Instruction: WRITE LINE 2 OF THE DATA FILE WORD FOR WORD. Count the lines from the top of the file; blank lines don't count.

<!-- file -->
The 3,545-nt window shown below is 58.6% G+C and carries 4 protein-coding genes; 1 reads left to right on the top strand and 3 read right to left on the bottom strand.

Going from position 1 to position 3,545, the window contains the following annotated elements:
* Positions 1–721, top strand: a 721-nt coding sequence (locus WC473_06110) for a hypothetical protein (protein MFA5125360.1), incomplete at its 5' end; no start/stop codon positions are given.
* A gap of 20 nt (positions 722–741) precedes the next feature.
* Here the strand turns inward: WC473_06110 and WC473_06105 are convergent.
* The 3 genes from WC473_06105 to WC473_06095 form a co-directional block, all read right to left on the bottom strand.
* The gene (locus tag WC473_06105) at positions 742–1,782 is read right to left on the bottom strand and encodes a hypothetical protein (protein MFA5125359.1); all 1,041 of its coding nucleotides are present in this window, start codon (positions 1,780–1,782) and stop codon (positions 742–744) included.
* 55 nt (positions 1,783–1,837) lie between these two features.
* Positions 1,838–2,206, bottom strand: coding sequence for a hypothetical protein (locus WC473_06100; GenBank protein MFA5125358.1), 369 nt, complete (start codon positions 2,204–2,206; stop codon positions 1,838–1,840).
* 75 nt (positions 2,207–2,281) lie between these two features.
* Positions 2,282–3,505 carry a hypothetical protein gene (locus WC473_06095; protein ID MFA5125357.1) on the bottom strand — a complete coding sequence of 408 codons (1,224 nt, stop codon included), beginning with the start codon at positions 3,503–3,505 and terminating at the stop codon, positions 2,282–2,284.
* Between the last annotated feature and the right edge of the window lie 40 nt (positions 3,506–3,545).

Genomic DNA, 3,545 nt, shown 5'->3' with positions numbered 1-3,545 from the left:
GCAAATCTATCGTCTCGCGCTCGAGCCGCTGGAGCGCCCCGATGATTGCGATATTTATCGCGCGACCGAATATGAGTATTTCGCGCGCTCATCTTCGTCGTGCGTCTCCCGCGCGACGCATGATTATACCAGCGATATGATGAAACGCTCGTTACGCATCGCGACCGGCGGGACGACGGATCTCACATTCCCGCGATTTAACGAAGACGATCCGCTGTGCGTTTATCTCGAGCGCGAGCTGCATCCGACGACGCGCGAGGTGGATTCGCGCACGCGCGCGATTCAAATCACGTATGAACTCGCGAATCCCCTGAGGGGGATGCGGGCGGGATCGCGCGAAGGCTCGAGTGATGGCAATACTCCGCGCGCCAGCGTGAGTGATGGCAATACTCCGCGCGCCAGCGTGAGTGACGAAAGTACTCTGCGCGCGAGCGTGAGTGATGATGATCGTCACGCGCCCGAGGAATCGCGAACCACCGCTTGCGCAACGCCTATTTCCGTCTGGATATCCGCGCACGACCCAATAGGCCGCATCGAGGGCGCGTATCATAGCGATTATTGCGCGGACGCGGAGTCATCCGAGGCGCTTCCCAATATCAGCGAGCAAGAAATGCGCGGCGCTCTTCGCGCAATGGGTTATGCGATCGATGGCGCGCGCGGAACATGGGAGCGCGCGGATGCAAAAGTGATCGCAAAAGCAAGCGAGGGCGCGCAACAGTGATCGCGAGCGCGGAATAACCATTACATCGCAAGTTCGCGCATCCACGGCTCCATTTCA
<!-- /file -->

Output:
Going from position 1 to position 3,545, the window contains the following annotated elements: